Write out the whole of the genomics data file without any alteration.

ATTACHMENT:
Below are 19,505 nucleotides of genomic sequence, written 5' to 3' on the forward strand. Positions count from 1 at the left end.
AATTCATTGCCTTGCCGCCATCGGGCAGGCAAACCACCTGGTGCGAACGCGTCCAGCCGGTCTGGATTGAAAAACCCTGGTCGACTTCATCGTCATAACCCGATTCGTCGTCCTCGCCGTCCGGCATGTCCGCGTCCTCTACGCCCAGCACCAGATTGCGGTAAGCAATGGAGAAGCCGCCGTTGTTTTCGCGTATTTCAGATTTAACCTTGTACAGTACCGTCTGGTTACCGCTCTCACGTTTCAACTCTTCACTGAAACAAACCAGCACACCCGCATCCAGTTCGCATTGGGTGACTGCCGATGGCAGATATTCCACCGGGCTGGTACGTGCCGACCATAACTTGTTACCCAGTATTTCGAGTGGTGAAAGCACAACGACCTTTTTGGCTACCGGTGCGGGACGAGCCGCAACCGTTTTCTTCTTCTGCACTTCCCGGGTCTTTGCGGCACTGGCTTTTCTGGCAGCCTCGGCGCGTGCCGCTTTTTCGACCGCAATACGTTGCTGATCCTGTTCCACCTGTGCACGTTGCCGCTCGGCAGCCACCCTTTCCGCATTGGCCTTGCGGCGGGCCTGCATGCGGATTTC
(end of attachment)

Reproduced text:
Below are 19,505 nucleotides of genomic sequence, written 5' to 3' on the forward strand. Positions count from 1 at the left end.
AATTCATTGCCTTGCCGCCATCGGGCAGGCAAACCACCTGGTGCGAACGCGTCCAGCCGGTCTGGATTGAAAAACCCTGGTCGACTTCATCGTCATAACCCGATTCGTCGTCCTCGCCGTCCGGCATGTCCGCGTCCTCTACGCCCAGCACCAGATTGCGGTAAGCAATGGAGAAGCCGCCGTTGTTTTCGCGTATTTCAGATTTAACCTTGTACAGTACCGTCTGGTTACCGCTCTCACGTTTCAACTCTTCACTGAAACAAACCAGCACACCCGCATCCAGTTCGCATTGGGTGACTGCCGATGGCAGATATTCCACCGGGCTGGTACGTGCCGACCATAACTTGTTACCCAGTATTTCGAGTGGTGAAAGCACAACGACCTTTTTGGCTACCGGTGCGGGACGAGCCGCAACCGTTTTCTTCTTCTGCACTTCCCGGGTCTTTGCGGCACTGGCTTTTCTGGCAGCCTCGGCGCGTGCCGCTTTTTCGACCGCAATACGTTGCTGATCCTGTTCCACCTGTGCACGTTGCCGCTCGGCAGCCACCCTTTCCGCATTGGCCTTGCGGCGGGCCTGCATGCGGATTTC